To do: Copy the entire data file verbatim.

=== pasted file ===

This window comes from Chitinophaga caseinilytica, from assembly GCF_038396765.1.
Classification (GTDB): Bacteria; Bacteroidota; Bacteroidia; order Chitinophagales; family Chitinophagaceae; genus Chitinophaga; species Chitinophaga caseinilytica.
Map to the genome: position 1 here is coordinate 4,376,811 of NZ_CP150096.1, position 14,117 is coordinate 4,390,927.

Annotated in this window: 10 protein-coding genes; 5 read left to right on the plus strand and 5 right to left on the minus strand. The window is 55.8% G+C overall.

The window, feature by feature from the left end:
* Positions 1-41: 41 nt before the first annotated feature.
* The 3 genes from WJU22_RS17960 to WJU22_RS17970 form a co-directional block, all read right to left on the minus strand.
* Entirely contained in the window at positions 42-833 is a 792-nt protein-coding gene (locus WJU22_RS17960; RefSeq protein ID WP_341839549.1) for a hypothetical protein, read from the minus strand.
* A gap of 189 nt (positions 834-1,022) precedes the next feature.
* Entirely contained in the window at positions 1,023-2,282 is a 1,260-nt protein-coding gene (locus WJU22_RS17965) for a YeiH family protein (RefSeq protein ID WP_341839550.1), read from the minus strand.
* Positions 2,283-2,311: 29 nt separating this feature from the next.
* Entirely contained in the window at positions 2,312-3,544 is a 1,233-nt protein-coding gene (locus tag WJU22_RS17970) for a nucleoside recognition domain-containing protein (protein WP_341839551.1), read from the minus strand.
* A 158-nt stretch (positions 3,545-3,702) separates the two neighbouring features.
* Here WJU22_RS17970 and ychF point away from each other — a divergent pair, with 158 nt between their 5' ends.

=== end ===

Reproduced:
This window comes from Chitinophaga caseinilytica, from assembly GCF_038396765.1.
Classification (GTDB): Bacteria; Bacteroidota; Bacteroidia; order Chitinophagales; family Chitinophagaceae; genus Chitinophaga; species Chitinophaga caseinilytica.
Map to the genome: position 1 here is coordinate 4,376,811 of NZ_CP150096.1, position 14,117 is coordinate 4,390,927.

Annotated in this window: 10 protein-coding genes; 5 read left to right on the plus strand and 5 right to left on the minus strand. The window is 55.8% G+C overall.

The window, feature by feature from the left end:
* Positions 1-41: 41 nt before the first annotated feature.
* The 3 genes from WJU22_RS17960 to WJU22_RS17970 form a co-directional block, all read right to left on the minus strand.
* Entirely contained in the window at positions 42-833 is a 792-nt protein-coding gene (locus WJU22_RS17960; RefSeq protein ID WP_341839549.1) for a hypothetical protein, read from the minus strand.
* A gap of 189 nt (positions 834-1,022) precedes the next feature.
* Entirely contained in the window at positions 1,023-2,282 is a 1,260-nt protein-coding gene (locus WJU22_RS17965) for a YeiH family protein (RefSeq protein ID WP_341839550.1), read from the minus strand.
* Positions 2,283-2,311: 29 nt separating this feature from the next.
* Entirely contained in the window at positions 2,312-3,544 is a 1,233-nt protein-coding gene (locus tag WJU22_RS17970) for a nucleoside recognition domain-containing protein (protein WP_341839551.1), read from the minus strand.
* A 158-nt stretch (positions 3,545-3,702) separates the two neighbouring features.
* Here WJU22_RS17970 and ychF point away from each other — a divergent pair, with 158 nt between their 5' ends.